- An Amazon.com Best of 2005 selection.
Arular Explicit Lyrics
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M.I.A.'s debut record is both intensely urban and aggressively modern. The group's sole member, Maya Arul, infuses her blend of hip-hop and chunky electro with raw, tribal overtones and a healthy dose of sex appeal. There are elements of world music here, in Arul's multilingual vocal as well as the tonal shifts and instrumentation (like the drone that opens up "Hombre"). Her delivery uses a variety of yelps and tics full of street-wise confidence and bratty energy. But there's also an appealing melodic sense, like early Neneh Cherry or Miss Kitten when she's not in diva mode. M.I.A. doesn't really sound like anybody; the music is just experimental enough to wiggle out of easy comparisons. The IDM-style bleeps and beeps of "Galang," for example, give an already catchy song extra punch. The only problem with the record, a common flaw for debuts, is a sameness from track to track which robs it of the ability to surprise. Still, Arul is hugely talented and her abundant originality packs a wallop. --Matthew Cooke
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M.I.A. is an artist who is difficult to classify, which means that she is a true original. Her music has the bravado of hip-hop, the experimental quality of electronica, the multi-cultural vibe of world music. Yet it doesn't come across as pretentious or forced at all. She's just taking what she needs to turn herself on. And the listener (me) is turned on in return. Isn't that what music is all about?
however its not very accessible to the public at large, its very experimental and at times strange. i personally loved it, but most people I play it for don't seem to see what I see in it.
Maya's voice is awesome. My brother's reaction was that he doesn't like foreigh sounding funny voices in his music, so this isn't for everyone. But it's not just for open minded college students. This is the real thing. This is a most favored treat in our huge and eclectic music collection.
As with other reviewers, we, too, are put off by the violent images, but for us it has the authentic feel of a window into the revolutionary third world.
M.I.A. is relevant, interesting and makes you pay attention.
Buy this album.
I know this all not because I am so incredibly hip and cool, but actually because I'm not. My first taste of MIA was over college radio. It consisted of a long portion of "Piracy Funds Terrorism", but was identified at the station break as "MIA, and her new album Arular". I advanced ordered the CD from Amazon, but was initially disappointed because it didn't sound like the version on the radio. It took me a few weeks to work the rest out.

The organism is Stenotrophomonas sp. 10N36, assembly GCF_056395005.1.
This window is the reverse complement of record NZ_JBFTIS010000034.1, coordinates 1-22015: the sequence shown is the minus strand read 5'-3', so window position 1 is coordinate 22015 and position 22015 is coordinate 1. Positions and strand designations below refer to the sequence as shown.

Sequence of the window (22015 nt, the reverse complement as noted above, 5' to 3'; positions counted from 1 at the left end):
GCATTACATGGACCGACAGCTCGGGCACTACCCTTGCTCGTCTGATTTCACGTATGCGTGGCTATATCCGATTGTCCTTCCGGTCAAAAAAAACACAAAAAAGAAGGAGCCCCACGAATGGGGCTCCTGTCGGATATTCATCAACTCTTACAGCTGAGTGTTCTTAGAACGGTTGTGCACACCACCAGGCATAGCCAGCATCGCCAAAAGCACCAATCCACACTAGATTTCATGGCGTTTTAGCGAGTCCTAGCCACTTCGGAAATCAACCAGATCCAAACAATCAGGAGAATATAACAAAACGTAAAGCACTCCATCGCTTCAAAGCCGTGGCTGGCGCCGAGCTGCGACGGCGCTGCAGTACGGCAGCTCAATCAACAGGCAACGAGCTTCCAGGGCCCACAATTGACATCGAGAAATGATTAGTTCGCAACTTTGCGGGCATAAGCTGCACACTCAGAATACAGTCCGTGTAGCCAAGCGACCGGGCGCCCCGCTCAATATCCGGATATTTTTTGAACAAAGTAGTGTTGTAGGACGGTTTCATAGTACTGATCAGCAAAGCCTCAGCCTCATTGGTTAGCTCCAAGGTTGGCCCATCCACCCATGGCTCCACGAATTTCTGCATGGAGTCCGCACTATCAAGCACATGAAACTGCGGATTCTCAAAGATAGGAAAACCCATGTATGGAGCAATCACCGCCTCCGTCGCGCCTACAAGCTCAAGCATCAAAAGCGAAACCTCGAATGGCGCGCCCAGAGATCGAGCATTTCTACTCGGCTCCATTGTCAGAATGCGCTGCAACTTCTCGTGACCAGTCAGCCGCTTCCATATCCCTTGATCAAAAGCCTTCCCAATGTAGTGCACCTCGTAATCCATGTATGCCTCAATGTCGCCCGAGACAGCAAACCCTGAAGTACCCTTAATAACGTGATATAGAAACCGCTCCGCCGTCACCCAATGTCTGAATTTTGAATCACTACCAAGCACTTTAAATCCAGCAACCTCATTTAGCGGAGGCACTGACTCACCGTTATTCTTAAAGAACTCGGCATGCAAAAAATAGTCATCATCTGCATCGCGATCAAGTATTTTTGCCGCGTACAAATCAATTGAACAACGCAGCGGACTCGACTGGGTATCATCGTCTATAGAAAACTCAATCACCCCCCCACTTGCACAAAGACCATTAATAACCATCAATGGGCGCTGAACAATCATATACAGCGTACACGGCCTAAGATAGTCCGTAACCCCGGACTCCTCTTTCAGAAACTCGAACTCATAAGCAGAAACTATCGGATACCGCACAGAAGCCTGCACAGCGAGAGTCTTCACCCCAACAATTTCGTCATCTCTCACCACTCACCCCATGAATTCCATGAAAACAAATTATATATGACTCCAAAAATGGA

This album, Arular, contains the base tracks of the songs used to make the remixed version of "Piracy Funds Terrorism". It is a very, very good album definitely better than 99% of the stuff out there, a 5 on the Amazon scale, just not as good as "Piracy Funds Terrorism". I think that last point is what causes most of the confusion. and the liner notes which contain the words alone justify the purchase prices.
It's tempting to think of MIA as silly, goofy, fun-loving, even teeny-bopping, because her sound is all those things. She is also fun, poppy, danceable, and incredibly sexy. But two things she's definitely not are thoughtless and commercial. Sunshowers essentially celebrates a terrorist (and gets you singing along with it), and contains in my opinion one of the great uninterrupted lines of pop music.
She reveals her hand with the line "I Salt N'Peppa my Mango". MIA, a Sri Lankan by birth takes her native Indian-infused culture, and flavors it with classic late `80's hip-hop and other goofy, though timeless influences. This is an infectious CD, the liner art and notes alone are worth the price of purchase, but better yet, if you follow its trail, it can lead you to a lot of new and fantastic influences. I definitely recommend it.
Post-colonial. Post-modern. A feminist-P.Funk? Sun Ra+sampler?